Transfers of ICE Detainees from the
Arlington County Jail
Table 1: Transfers
|top 34 %
During the most recent 12 month period for which data are available, a total of
401 detainees were transferred by Immigration and Customs Enforcement (ICE)
from the Arlington County Jail where they
had been temporarily housed to other facilities. The average
stay for these individuals before their transfer was 24 days.
The use of this facility for the temporary housing of federal immigration detainees was arranged
through an intergovernmental service agreement (IGSA) under which payments by ICE to another governmental
agency are made for housing federal detainees.
Additional information about the arrangement, including whether a private company may operate the
facility for the government, was not available at the time this report was posted.
Transfers made up 56 percent of the 720 detainees who in one way or
another left this facility during the last 12 months.
This report focuses just on these transfers.
The remaining 44 percent of individuals who departed from the Arlington County Jail last
year actually left ICE detention.
These individuals were deported from the country, released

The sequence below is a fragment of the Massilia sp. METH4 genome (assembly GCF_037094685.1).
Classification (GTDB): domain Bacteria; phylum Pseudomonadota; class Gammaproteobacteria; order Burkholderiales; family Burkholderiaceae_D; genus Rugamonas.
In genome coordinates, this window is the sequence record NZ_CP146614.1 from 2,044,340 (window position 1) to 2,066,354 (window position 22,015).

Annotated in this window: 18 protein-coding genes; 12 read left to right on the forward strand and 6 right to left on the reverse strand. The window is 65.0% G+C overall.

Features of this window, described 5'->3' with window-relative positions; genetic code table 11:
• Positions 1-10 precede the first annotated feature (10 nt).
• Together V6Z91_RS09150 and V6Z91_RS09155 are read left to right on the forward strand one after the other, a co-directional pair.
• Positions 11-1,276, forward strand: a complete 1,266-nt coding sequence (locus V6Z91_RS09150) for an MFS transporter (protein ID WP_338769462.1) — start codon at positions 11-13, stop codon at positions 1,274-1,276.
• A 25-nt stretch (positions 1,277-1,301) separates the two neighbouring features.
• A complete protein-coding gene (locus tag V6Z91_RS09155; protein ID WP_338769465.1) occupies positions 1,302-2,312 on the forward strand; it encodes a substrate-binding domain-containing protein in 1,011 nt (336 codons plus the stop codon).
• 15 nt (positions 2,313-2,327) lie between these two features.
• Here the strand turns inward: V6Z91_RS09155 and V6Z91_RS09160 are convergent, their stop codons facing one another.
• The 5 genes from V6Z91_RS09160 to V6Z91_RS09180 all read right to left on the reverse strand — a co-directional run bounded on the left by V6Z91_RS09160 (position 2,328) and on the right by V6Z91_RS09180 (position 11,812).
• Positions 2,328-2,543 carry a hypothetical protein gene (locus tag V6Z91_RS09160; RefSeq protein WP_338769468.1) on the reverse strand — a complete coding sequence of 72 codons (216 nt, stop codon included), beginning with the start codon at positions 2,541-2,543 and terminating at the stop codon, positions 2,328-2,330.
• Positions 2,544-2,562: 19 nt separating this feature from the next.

under supervision while their cases was being decided, or left ICE detention for a variety of other
For more information on this facility please see additional TRAC reports in this series.
This report series is based upon analyses conducted by the Transactional Records
Access Clearinghouse (TRAC) at Syracuse University of 3.4 million government
records tracking each individual who passed through an ICE detention facility
during the past decade. The most recent 12 month period for which comprehensive data are
available is for April 2007 through March 2008. See About the Data.
How This Facility Ranks Nationally
Detainee transfer rankings. The Arlington County Jail was one of 1,528 facilities that were used to
house immigration detainees during the last decade, and one of 654 facilities